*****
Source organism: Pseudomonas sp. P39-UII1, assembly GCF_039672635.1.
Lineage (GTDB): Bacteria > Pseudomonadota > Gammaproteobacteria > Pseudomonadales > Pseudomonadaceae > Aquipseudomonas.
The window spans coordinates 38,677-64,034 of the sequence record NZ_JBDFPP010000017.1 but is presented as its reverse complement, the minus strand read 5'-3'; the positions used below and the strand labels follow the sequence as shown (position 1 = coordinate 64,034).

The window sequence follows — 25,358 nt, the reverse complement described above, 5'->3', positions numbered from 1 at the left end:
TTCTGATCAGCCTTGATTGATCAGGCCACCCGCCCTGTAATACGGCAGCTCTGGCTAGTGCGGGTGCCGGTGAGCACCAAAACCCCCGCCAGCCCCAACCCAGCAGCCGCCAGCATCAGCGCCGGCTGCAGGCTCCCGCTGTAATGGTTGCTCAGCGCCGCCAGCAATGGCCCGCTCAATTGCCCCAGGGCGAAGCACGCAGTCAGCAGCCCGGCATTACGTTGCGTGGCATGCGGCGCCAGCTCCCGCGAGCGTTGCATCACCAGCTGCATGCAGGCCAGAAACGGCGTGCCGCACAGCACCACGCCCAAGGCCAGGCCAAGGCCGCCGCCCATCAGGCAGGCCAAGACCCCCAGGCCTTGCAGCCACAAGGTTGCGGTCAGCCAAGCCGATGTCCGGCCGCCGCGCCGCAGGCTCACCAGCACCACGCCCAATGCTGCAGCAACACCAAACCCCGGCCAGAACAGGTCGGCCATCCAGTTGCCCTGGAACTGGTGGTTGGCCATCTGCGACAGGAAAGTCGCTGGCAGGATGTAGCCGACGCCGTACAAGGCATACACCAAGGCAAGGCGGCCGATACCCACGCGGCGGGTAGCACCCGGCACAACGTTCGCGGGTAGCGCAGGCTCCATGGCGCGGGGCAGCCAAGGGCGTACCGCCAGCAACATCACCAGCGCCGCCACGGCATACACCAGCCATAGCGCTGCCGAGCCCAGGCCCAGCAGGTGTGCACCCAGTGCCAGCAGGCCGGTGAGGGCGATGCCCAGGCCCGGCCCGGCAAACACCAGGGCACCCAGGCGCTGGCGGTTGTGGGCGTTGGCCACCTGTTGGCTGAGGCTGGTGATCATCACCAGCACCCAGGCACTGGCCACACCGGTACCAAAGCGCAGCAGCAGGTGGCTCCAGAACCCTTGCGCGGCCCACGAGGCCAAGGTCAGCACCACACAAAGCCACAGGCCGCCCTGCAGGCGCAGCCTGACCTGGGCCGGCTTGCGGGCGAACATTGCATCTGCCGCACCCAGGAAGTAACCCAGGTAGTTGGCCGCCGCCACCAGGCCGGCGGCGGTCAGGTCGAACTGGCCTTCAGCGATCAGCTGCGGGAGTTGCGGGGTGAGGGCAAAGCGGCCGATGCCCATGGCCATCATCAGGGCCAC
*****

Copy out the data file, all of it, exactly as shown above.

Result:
Source organism: Pseudomonas sp. P39-UII1, assembly GCF_039672635.1.
Lineage (GTDB): Bacteria > Pseudomonadota > Gammaproteobacteria > Pseudomonadales > Pseudomonadaceae > Aquipseudomonas.
The window spans coordinates 38,677-64,034 of the sequence record NZ_JBDFPP010000017.1 but is presented as its reverse complement, the minus strand read 5'-3'; the positions used below and the strand labels follow the sequence as shown (position 1 = coordinate 64,034).

The window sequence follows — 25,358 nt, the reverse complement described above, 5'->3', positions numbered from 1 at the left end:
TTCTGATCAGCCTTGATTGATCAGGCCACCCGCCCTGTAATACGGCAGCTCTGGCTAGTGCGGGTGCCGGTGAGCACCAAAACCCCCGCCAGCCCCAACCCAGCAGCCGCCAGCATCAGCGCCGGCTGCAGGCTCCCGCTGTAATGGTTGCTCAGCGCCGCCAGCAATGGCCCGCTCAATTGCCCCAGGGCGAAGCACGCAGTCAGCAGCCCGGCATTACGTTGCGTGGCATGCGGCGCCAGCTCCCGCGAGCGTTGCATCACCAGCTGCATGCAGGCCAGAAACGGCGTGCCGCACAGCACCACGCCCAAGGCCAGGCCAAGGCCGCCGCCCATCAGGCAGGCCAAGACCCCCAGGCCTTGCAGCCACAAGGTTGCGGTCAGCCAAGCCGATGTCCGGCCGCCGCGCCGCAGGCTCACCAGCACCACGCCCAATGCTGCAGCAACACCAAACCCCGGCCAGAACAGGTCGGCCATCCAGTTGCCCTGGAACTGGTGGTTGGCCATCTGCGACAGGAAAGTCGCTGGCAGGATGTAGCCGACGCCGTACAAGGCATACACCAAGGCAAGGCGGCCGATACCCACGCGGCGGGTAGCACCCGGCACAACGTTCGCGGGTAGCGCAGGCTCCATGGCGCGGGGCAGCCAAGGGCGTACCGCCAGCAACATCACCAGCGCCGCCACGGCATACACCAGCCATAGCGCTGCCGAGCCCAGGCCCAGCAGGTGTGCACCCAGTGCCAGCAGGCCGGTGAGGGCGATGCCCAGGCCCGGCCCGGCAAACACCAGGGCACCCAGGCGCTGGCGGTTGTGGGCGTTGGCCACCTGTTGGCTGAGGCTGGTGATCATCACCAGCACCCAGGCACTGGCCACACCGGTACCAAAGCGCAGCAGCAGGTGGCTCCAGAACCCTTGCGCGGCCCACGAGGCCAAGGTCAGCACCACACAAAGCCACAGGCCGCCCTGCAGGCGCAGCCTGACCTGGGCCGGCTTGCGGGCGAACATTGCATCTGCCGCACCCAGGAAGTAACCCAGGTAGTTGGCCGCCGCCACCAGGCCGGCGGCGGTCAGGTCGAACTGGCCTTCAGCGATCAGCTGCGGGAGTTGCGGGGTGAGGGCAAAGCGGCCGATGCCCATGGCCATCATCAGGGCCAC